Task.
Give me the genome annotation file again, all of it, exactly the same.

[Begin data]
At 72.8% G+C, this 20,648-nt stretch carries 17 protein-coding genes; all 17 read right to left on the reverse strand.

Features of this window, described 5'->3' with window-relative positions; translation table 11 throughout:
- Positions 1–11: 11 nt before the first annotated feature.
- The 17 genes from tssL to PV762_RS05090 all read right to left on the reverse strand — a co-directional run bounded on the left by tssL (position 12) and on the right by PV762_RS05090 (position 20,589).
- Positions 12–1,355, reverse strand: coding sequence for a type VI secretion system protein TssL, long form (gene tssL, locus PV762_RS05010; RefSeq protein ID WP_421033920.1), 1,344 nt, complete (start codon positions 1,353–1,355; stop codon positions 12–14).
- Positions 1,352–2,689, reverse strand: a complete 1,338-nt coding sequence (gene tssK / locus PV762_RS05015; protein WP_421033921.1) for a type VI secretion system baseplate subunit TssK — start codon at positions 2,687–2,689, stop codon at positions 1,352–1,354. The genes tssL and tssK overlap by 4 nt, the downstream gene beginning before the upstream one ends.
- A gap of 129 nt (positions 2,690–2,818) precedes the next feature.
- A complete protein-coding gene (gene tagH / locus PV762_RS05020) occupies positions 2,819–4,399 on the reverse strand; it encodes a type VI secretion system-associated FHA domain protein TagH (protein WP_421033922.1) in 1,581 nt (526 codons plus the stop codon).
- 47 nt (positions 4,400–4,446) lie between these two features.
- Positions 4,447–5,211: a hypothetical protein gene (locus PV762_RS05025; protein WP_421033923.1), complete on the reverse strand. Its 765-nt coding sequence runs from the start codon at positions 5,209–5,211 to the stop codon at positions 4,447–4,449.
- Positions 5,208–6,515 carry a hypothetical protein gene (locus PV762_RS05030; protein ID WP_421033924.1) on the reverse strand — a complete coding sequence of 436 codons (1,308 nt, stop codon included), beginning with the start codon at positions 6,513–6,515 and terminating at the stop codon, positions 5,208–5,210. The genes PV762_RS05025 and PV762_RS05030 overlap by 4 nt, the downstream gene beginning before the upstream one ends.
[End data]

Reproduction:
At 72.8% G+C, this 20,648-nt stretch carries 17 protein-coding genes; all 17 read right to left on the reverse strand.

Features of this window, described 5'->3' with window-relative positions; translation table 11 throughout:
- Positions 1–11: 11 nt before the first annotated feature.
- The 17 genes from tssL to PV762_RS05090 all read right to left on the reverse strand — a co-directional run bounded on the left by tssL (position 12) and on the right by PV762_RS05090 (position 20,589).
- Positions 12–1,355, reverse strand: coding sequence for a type VI secretion system protein TssL, long form (gene tssL, locus PV762_RS05010; RefSeq protein ID WP_421033920.1), 1,344 nt, complete (start codon positions 1,353–1,355; stop codon positions 12–14).
- Positions 1,352–2,689, reverse strand: a complete 1,338-nt coding sequence (gene tssK / locus PV762_RS05015; protein WP_421033921.1) for a type VI secretion system baseplate subunit TssK — start codon at positions 2,687–2,689, stop codon at positions 1,352–1,354. The genes tssL and tssK overlap by 4 nt, the downstream gene beginning before the upstream one ends.
- A gap of 129 nt (positions 2,690–2,818) precedes the next feature.
- A complete protein-coding gene (gene tagH / locus PV762_RS05020) occupies positions 2,819–4,399 on the reverse strand; it encodes a type VI secretion system-associated FHA domain protein TagH (protein WP_421033922.1) in 1,581 nt (526 codons plus the stop codon).
- 47 nt (positions 4,400–4,446) lie between these two features.
- Positions 4,447–5,211: a hypothetical protein gene (locus PV762_RS05025; protein WP_421033923.1), complete on the reverse strand. Its 765-nt coding sequence runs from the start codon at positions 5,209–5,211 to the stop codon at positions 4,447–4,449.
- Positions 5,208–6,515 carry a hypothetical protein gene (locus PV762_RS05030; protein ID WP_421033924.1) on the reverse strand — a complete coding sequence of 436 codons (1,308 nt, stop codon included), beginning with the start codon at positions 6,513–6,515 and terminating at the stop codon, positions 5,208–5,210. The genes PV762_RS05025 and PV762_RS05030 overlap by 4 nt, the downstream gene beginning before the upstream one ends.